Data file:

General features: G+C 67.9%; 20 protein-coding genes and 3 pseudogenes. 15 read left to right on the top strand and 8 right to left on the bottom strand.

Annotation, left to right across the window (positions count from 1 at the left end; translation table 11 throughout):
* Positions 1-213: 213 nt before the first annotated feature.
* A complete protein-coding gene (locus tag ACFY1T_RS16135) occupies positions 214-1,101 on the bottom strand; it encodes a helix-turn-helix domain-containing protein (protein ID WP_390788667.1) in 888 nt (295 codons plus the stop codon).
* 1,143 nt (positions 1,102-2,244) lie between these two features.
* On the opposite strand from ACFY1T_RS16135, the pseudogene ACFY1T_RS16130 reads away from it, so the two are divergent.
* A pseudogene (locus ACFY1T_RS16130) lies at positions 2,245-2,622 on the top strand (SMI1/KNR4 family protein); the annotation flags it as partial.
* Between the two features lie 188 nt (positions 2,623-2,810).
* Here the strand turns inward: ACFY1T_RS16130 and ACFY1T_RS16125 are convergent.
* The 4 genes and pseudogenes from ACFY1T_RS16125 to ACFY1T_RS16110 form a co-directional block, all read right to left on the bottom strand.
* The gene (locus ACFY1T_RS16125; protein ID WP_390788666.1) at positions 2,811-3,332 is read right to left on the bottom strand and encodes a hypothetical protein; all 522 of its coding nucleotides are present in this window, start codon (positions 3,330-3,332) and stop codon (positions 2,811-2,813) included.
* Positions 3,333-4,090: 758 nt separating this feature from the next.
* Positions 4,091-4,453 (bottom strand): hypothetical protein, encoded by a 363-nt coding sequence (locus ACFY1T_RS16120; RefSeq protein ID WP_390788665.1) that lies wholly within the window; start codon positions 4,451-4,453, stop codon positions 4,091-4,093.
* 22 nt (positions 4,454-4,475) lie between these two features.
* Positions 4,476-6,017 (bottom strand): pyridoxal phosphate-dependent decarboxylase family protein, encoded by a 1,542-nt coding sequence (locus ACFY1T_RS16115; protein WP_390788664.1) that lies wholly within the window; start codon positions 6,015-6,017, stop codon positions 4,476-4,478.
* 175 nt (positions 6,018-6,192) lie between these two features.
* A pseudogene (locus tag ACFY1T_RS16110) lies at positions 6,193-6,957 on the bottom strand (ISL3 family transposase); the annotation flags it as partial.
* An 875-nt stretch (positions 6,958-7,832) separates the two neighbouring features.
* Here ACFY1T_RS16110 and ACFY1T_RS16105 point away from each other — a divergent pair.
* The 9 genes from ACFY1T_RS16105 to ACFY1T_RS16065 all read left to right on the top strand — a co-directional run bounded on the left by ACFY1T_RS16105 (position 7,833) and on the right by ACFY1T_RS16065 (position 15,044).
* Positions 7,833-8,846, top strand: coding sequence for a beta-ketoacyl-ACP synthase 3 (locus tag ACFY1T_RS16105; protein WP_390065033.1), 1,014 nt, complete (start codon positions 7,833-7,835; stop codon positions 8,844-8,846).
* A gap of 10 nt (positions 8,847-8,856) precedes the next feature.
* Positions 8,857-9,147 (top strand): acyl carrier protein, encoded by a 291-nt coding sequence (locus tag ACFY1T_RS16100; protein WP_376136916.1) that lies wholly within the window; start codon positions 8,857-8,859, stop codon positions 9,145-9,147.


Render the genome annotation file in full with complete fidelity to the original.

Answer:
General features: G+C 67.9%; 20 protein-coding genes and 3 pseudogenes. 15 read left to right on the top strand and 8 right to left on the bottom strand.

Annotation, left to right across the window (positions count from 1 at the left end; translation table 11 throughout):
* Positions 1-213: 213 nt before the first annotated feature.
* A complete protein-coding gene (locus tag ACFY1T_RS16135) occupies positions 214-1,101 on the bottom strand; it encodes a helix-turn-helix domain-containing protein (protein ID WP_390788667.1) in 888 nt (295 codons plus the stop codon).
* 1,143 nt (positions 1,102-2,244) lie between these two features.
* On the opposite strand from ACFY1T_RS16135, the pseudogene ACFY1T_RS16130 reads away from it, so the two are divergent.
* A pseudogene (locus ACFY1T_RS16130) lies at positions 2,245-2,622 on the top strand (SMI1/KNR4 family protein); the annotation flags it as partial.
* Between the two features lie 188 nt (positions 2,623-2,810).
* Here the strand turns inward: ACFY1T_RS16130 and ACFY1T_RS16125 are convergent.
* The 4 genes and pseudogenes from ACFY1T_RS16125 to ACFY1T_RS16110 form a co-directional block, all read right to left on the bottom strand.
* The gene (locus ACFY1T_RS16125; protein ID WP_390788666.1) at positions 2,811-3,332 is read right to left on the bottom strand and encodes a hypothetical protein; all 522 of its coding nucleotides are present in this window, start codon (positions 3,330-3,332) and stop codon (positions 2,811-2,813) included.
* Positions 3,333-4,090: 758 nt separating this feature from the next.
* Positions 4,091-4,453 (bottom strand): hypothetical protein, encoded by a 363-nt coding sequence (locus ACFY1T_RS16120; RefSeq protein ID WP_390788665.1) that lies wholly within the window; start codon positions 4,451-4,453, stop codon positions 4,091-4,093.
* 22 nt (positions 4,454-4,475) lie between these two features.
* Positions 4,476-6,017 (bottom strand): pyridoxal phosphate-dependent decarboxylase family protein, encoded by a 1,542-nt coding sequence (locus ACFY1T_RS16115; protein WP_390788664.1) that lies wholly within the window; start codon positions 6,015-6,017, stop codon positions 4,476-4,478.
* 175 nt (positions 6,018-6,192) lie between these two features.
* A pseudogene (locus tag ACFY1T_RS16110) lies at positions 6,193-6,957 on the bottom strand (ISL3 family transposase); the annotation flags it as partial.
* An 875-nt stretch (positions 6,958-7,832) separates the two neighbouring features.
* Here ACFY1T_RS16110 and ACFY1T_RS16105 point away from each other — a divergent pair.
* The 9 genes from ACFY1T_RS16105 to ACFY1T_RS16065 all read left to right on the top strand — a co-directional run bounded on the left by ACFY1T_RS16105 (position 7,833) and on the right by ACFY1T_RS16065 (position 15,044).
* Positions 7,833-8,846, top strand: coding sequence for a beta-ketoacyl-ACP synthase 3 (locus tag ACFY1T_RS16105; protein WP_390065033.1), 1,014 nt, complete (start codon positions 7,833-7,835; stop codon positions 8,844-8,846).
* A gap of 10 nt (positions 8,847-8,856) precedes the next feature.
* Positions 8,857-9,147 (top strand): acyl carrier protein, encoded by a 291-nt coding sequence (locus tag ACFY1T_RS16100; protein WP_376136916.1) that lies wholly within the window; start codon positions 8,857-8,859, stop codon positions 9,145-9,147.